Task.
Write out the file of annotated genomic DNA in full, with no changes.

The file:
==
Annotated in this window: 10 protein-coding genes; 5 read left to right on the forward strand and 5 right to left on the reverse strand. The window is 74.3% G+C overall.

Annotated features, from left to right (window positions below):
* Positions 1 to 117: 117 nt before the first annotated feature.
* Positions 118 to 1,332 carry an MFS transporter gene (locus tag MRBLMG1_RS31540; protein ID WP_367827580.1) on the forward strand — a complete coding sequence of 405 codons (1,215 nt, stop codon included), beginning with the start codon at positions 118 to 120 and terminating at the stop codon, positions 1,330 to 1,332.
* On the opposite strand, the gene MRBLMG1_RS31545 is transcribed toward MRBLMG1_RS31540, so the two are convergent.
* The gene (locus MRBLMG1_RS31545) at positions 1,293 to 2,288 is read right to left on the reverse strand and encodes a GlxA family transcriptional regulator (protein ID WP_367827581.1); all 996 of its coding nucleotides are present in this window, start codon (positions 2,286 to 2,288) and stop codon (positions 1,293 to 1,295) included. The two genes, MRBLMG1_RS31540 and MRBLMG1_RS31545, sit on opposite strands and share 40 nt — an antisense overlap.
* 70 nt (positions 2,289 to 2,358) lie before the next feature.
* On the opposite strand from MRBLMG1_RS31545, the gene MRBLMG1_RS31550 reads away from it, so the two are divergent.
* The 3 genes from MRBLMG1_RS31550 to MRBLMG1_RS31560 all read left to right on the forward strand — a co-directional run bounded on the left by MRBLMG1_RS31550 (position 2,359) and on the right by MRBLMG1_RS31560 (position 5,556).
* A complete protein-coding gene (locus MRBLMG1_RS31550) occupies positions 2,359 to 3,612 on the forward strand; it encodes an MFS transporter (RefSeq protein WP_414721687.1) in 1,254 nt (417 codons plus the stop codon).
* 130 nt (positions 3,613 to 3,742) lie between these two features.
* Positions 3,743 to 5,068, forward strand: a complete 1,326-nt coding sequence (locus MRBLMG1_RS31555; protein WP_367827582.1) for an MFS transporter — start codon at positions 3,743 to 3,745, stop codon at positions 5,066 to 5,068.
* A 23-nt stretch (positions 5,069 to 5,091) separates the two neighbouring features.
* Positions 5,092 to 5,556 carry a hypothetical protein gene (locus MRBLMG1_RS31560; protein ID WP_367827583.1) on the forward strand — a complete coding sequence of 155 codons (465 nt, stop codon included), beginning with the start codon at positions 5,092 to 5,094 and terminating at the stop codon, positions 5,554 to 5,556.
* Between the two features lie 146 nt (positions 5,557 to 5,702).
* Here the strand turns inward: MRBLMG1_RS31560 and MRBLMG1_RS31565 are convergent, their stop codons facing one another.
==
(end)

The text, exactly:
Annotated in this window: 10 protein-coding genes; 5 read left to right on the forward strand and 5 right to left on the reverse strand. The window is 74.3% G+C overall.

Annotated features, from left to right (window positions below):
* Positions 1 to 117: 117 nt before the first annotated feature.
* Positions 118 to 1,332 carry an MFS transporter gene (locus tag MRBLMG1_RS31540; protein ID WP_367827580.1) on the forward strand — a complete coding sequence of 405 codons (1,215 nt, stop codon included), beginning with the start codon at positions 118 to 120 and terminating at the stop codon, positions 1,330 to 1,332.
* On the opposite strand, the gene MRBLMG1_RS31545 is transcribed toward MRBLMG1_RS31540, so the two are convergent.
* The gene (locus MRBLMG1_RS31545) at positions 1,293 to 2,288 is read right to left on the reverse strand and encodes a GlxA family transcriptional regulator (protein ID WP_367827581.1); all 996 of its coding nucleotides are present in this window, start codon (positions 2,286 to 2,288) and stop codon (positions 1,293 to 1,295) included. The two genes, MRBLMG1_RS31540 and MRBLMG1_RS31545, sit on opposite strands and share 40 nt — an antisense overlap.
* 70 nt (positions 2,289 to 2,358) lie before the next feature.
* On the opposite strand from MRBLMG1_RS31545, the gene MRBLMG1_RS31550 reads away from it, so the two are divergent.
* The 3 genes from MRBLMG1_RS31550 to MRBLMG1_RS31560 all read left to right on the forward strand — a co-directional run bounded on the left by MRBLMG1_RS31550 (position 2,359) and on the right by MRBLMG1_RS31560 (position 5,556).
* A complete protein-coding gene (locus MRBLMG1_RS31550) occupies positions 2,359 to 3,612 on the forward strand; it encodes an MFS transporter (RefSeq protein WP_414721687.1) in 1,254 nt (417 codons plus the stop codon).
* 130 nt (positions 3,613 to 3,742) lie between these two features.
* Positions 3,743 to 5,068, forward strand: a complete 1,326-nt coding sequence (locus MRBLMG1_RS31555; protein WP_367827582.1) for an MFS transporter — start codon at positions 3,743 to 3,745, stop codon at positions 5,066 to 5,068.
* A 23-nt stretch (positions 5,069 to 5,091) separates the two neighbouring features.
* Positions 5,092 to 5,556 carry a hypothetical protein gene (locus MRBLMG1_RS31560; protein ID WP_367827583.1) on the forward strand — a complete coding sequence of 155 codons (465 nt, stop codon included), beginning with the start codon at positions 5,092 to 5,094 and terminating at the stop codon, positions 5,554 to 5,556.
* Between the two features lie 146 nt (positions 5,557 to 5,702).
* Here the strand turns inward: MRBLMG1_RS31560 and MRBLMG1_RS31565 are convergent, their stop codons facing one another.